Psychologists need to approach service provision in a cautious manner, cognisant of Indigenous persons’ rights (Draft Declaration on the Human Rights of Indigenous Peoples [UN, 1993]), perceptions of treatment imperatives and conceptualisation of mental health. As well as becoming culturally competent as individuals, psychologists need to develop practical strategies to combat assimilationist pressures imposed by administrative structures and abusive systems, and consider negotiating accountability agreements between service providers and Indigenous communities (See: Robertson, 1999).

In particular, there must be clear methods for reviewing all services to Indigenous children to prevent sole use of Western techniques that risk perpetuating assimilationist objectives, cultural genocidal and covert methods of child removal (e.g., in parenting programs, juvenile justice assessments, placement assessments etc). Practitioners are expected to ‘do no harm’, and to comply with human rights and ethical standards. To achieve this there is a need for institutional backing for culturally safe practitioners attempting reform in their workplaces, and a transparent review of our Institutional Safety Practices in cooperation with Indigenous psychologists and communities.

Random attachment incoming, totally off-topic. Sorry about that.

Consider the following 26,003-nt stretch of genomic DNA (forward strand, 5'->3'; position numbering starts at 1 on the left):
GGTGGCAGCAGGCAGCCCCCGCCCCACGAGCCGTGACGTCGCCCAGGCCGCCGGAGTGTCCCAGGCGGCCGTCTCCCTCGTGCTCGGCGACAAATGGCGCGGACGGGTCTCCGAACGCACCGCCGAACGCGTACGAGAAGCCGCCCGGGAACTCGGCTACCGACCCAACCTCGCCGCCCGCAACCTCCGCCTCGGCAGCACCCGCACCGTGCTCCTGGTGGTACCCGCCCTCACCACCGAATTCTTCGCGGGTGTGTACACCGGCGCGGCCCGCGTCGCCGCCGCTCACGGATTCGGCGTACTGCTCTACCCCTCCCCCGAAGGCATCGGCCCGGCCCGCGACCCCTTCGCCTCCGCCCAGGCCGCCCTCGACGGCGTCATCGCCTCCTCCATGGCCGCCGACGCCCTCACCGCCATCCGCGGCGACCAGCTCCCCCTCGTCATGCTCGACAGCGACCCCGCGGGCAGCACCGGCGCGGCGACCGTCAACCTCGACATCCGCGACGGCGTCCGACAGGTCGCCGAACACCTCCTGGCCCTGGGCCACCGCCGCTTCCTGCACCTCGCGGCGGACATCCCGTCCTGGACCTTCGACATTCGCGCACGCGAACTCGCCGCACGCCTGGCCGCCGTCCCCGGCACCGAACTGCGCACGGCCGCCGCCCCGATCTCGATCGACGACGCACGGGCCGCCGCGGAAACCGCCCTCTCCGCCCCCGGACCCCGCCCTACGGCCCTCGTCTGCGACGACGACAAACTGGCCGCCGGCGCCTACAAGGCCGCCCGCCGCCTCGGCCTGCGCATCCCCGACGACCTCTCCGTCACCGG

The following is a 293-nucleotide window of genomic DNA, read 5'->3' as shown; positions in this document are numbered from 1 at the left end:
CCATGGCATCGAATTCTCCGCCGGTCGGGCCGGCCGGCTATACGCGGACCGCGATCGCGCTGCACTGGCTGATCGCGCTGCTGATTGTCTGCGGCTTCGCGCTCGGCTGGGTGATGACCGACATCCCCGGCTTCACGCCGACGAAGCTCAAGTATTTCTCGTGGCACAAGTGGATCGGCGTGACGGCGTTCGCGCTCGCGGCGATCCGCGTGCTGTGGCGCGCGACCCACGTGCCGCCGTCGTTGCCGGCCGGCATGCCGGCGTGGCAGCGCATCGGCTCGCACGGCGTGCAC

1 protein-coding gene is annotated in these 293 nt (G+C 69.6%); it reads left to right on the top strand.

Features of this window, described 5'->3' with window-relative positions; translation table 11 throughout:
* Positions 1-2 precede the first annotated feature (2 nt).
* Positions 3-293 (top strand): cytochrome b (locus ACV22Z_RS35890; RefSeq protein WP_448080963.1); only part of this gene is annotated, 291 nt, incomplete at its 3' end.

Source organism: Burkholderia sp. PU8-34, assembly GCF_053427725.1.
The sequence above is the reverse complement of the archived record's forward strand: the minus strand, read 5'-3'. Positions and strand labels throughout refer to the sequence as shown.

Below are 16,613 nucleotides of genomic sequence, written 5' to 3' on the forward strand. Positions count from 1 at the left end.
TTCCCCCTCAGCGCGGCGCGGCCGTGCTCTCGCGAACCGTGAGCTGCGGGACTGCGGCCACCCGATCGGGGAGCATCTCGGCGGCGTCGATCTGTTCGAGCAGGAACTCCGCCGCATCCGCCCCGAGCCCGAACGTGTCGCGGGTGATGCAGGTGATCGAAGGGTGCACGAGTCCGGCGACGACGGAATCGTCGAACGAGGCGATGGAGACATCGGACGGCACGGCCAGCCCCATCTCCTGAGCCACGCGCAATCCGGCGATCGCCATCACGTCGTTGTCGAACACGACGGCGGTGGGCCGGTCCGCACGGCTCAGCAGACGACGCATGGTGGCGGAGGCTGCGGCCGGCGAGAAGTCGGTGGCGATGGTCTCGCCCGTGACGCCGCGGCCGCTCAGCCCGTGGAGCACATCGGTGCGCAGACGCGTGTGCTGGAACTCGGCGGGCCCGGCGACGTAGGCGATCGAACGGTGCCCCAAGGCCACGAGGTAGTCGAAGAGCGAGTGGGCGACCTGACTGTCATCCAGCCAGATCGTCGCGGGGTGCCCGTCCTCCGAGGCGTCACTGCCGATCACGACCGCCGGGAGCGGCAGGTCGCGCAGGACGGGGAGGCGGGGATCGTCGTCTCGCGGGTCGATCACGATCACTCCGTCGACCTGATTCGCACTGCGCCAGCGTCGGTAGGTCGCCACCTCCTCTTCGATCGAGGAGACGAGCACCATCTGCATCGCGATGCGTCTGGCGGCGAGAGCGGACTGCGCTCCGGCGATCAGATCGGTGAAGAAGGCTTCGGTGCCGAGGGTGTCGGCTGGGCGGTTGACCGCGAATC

Dramatic increase in Indigenous birth rates necessitates immediate action if we are to be able to respond positively when asked in the future: Where were you and your profession when the Indigenous youth of early 2000’s were being negatively impacted by contact with mainstream institutions?


Atkinson, J. (2001). Trauma trails, recreating song lines: the transgenerational effects of trauma in Indigenous Australia.

Australian Council of Social Service (ACOSS) (1997). Australia Council of Social Services Statement of Apology and Commitment to the Stolen Generation.

Eisenbruch, M. (1991) From post-traumatic stress disorder to cultural bereavement: diagnosis of Southeast Asian refugees. Social Science and Medicine, 33, 673–680.

Human Rights and Equal Opportunity Commission (1997). Bring them Home. Report of the National Inquiry into the Separation of Aboriginal and Torres Strait Islander Children from Their Families.

Robertson, N.R. (Ed). (1999). Maori and psychology: research and practice. Proceedings of a symposium sponsored by the Maori and Psychology Research Unit, University of Waikato. Hamilton, N.Z.: Department of Psychology.

Ring, I., & Brown, N. (2002) Indigenous Health: chronically inadequate response to damning statistics. Medical Journal of Australia. 177, 629-631.

United Nations Commission on Human Rights (23 August 1993), The Draft Declaration on the Human Rights of Indigenous Peoples.

Westerman, T.G. (2004). Models of Intervention: incorporating traditional with westernised models of service delivery. Armidale, NSW, June.